Bladder Cancer (transitional cell carcinoma, urothelial carcinoma)

The inside of the bladder is lined with cells called transitional epithelium. These cells line the bladder, the tubes that carry urine from the kidney to the bladder, and part of the tube carrying urine outside the body. Cancers that start in the bladder are called transitional cell or urothelial carcinomas. Cancers that start in the same sort of cells outside the bladder are also called transitional cell or urothelial carcinomas and often behave in similar ways.

Bladder cancers often start by involving just the superficial lining of the bladder. In this situation they can often be treated and cured by removal using a device like a thin telescope that allows the surgeon to see inside the bladder itself. If the cancer comes back it can be removed in the same way again, but it often means that it will keep coming back. For that reason, additional treatments are often administered, such as putting substances in the bladder to cause irritation or to kill the cells directly. The BCG bacteria, which once was a vaccine for tuberculosis, causes irritation of the bladder and can significantly reduce the risk of these early bladder cancers coming back. Sometimes other treatments, like chemotherapy drugs, are put into the bladder as well as, or instead of, BCG.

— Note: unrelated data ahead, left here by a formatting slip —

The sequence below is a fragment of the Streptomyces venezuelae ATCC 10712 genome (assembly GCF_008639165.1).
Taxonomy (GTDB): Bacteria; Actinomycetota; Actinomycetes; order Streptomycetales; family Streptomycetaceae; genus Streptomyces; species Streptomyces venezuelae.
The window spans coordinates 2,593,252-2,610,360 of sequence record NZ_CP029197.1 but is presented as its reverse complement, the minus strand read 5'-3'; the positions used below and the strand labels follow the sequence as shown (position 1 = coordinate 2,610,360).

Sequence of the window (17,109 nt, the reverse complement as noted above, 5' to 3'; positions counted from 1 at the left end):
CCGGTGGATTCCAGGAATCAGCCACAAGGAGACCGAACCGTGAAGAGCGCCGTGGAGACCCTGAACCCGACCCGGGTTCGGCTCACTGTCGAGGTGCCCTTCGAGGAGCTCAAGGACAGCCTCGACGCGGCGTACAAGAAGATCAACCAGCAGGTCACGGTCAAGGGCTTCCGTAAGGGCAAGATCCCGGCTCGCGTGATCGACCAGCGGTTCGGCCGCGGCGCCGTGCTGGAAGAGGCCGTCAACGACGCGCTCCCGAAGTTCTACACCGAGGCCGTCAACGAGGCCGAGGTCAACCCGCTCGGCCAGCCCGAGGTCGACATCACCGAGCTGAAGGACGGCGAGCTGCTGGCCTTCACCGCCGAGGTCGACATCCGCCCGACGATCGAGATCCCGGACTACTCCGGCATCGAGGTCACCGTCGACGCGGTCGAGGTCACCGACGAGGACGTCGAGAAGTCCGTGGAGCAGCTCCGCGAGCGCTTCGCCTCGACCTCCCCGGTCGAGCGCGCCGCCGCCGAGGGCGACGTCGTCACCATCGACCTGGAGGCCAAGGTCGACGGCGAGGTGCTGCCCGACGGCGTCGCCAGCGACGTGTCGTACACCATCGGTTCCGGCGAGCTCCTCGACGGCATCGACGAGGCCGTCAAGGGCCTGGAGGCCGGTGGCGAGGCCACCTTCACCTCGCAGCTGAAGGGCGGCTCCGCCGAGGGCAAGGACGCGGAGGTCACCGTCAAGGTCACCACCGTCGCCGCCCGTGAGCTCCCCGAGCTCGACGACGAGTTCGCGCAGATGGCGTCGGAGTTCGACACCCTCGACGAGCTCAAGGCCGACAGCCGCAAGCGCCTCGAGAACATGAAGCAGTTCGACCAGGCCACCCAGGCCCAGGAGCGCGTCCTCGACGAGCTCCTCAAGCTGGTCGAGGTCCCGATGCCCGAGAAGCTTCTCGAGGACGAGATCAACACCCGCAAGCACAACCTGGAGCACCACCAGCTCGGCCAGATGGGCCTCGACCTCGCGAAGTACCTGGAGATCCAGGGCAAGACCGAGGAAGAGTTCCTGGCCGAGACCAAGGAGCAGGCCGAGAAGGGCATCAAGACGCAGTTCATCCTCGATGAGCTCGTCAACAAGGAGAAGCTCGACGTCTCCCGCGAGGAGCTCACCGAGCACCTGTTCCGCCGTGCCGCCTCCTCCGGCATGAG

If the cancer has grown through the muscle wall of the bladder there is a greater chance of it returning or spreading elsewhere. Usually, more aggressive treatment is needed. This might include removal of part, or all, of the bladder by operation; radiation treatment (radiotherapy); chemotherapy (drug treatment); or a combination of these. The team of doctors looking after you will give you advice on which option might be best for you.

If the cancer has spread to other parts of the body then it is usually not curable, although it can respond to treatment. This will usually be in the form of chemotherapy (drug treatment) and offers a good chance of shrinking the cancer and helping with any side effects it might be causing.

Even though there are treatments available, we need to do better. This can only happen through understanding the science comprehensively, and performing clinical trials to see which treatments are most likely to help. ANZUP is involved in clinical trials in urothelial carcinoma through its clinical trials program, both in the early and later stages of the cancer. Talk to your doctor about what options might be the best for you.
For more information on ANZUP clinical trials: ANZUP Bladder Cancer Trials.
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